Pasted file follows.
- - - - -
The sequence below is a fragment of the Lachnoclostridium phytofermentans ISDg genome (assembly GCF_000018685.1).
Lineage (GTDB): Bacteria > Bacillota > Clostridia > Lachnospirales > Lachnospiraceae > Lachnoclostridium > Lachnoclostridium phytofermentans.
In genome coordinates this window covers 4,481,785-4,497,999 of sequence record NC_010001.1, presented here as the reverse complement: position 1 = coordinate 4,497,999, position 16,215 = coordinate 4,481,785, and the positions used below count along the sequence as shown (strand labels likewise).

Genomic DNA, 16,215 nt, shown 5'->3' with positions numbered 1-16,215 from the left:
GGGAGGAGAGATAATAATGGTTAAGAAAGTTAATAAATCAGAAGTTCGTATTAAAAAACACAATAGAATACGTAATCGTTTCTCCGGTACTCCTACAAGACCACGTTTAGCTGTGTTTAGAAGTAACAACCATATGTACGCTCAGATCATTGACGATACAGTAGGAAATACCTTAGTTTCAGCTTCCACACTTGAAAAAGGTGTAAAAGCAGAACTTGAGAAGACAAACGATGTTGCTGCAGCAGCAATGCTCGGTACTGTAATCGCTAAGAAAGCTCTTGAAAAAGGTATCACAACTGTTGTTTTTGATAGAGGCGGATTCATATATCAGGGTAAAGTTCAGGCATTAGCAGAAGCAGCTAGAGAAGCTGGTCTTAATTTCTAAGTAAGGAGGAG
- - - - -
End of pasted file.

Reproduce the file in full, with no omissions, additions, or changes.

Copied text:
The sequence below is a fragment of the Lachnoclostridium phytofermentans ISDg genome (assembly GCF_000018685.1).
Lineage (GTDB): Bacteria > Bacillota > Clostridia > Lachnospirales > Lachnospiraceae > Lachnoclostridium > Lachnoclostridium phytofermentans.
In genome coordinates this window covers 4,481,785-4,497,999 of sequence record NC_010001.1, presented here as the reverse complement: position 1 = coordinate 4,497,999, position 16,215 = coordinate 4,481,785, and the positions used below count along the sequence as shown (strand labels likewise).

Genomic DNA, 16,215 nt, shown 5'->3' with positions numbered 1-16,215 from the left:
GGGAGGAGAGATAATAATGGTTAAGAAAGTTAATAAATCAGAAGTTCGTATTAAAAAACACAATAGAATACGTAATCGTTTCTCCGGTACTCCTACAAGACCACGTTTAGCTGTGTTTAGAAGTAACAACCATATGTACGCTCAGATCATTGACGATACAGTAGGAAATACCTTAGTTTCAGCTTCCACACTTGAAAAAGGTGTAAAAGCAGAACTTGAGAAGACAAACGATGTTGCTGCAGCAGCAATGCTCGGTACTGTAATCGCTAAGAAAGCTCTTGAAAAAGGTATCACAACTGTTGTTTTTGATAGAGGCGGATTCATATATCAGGGTAAAGTTCAGGCATTAGCAGAAGCAGCTAGAGAAGCTGGTCTTAATTTCTAAGTAAGGAGGAG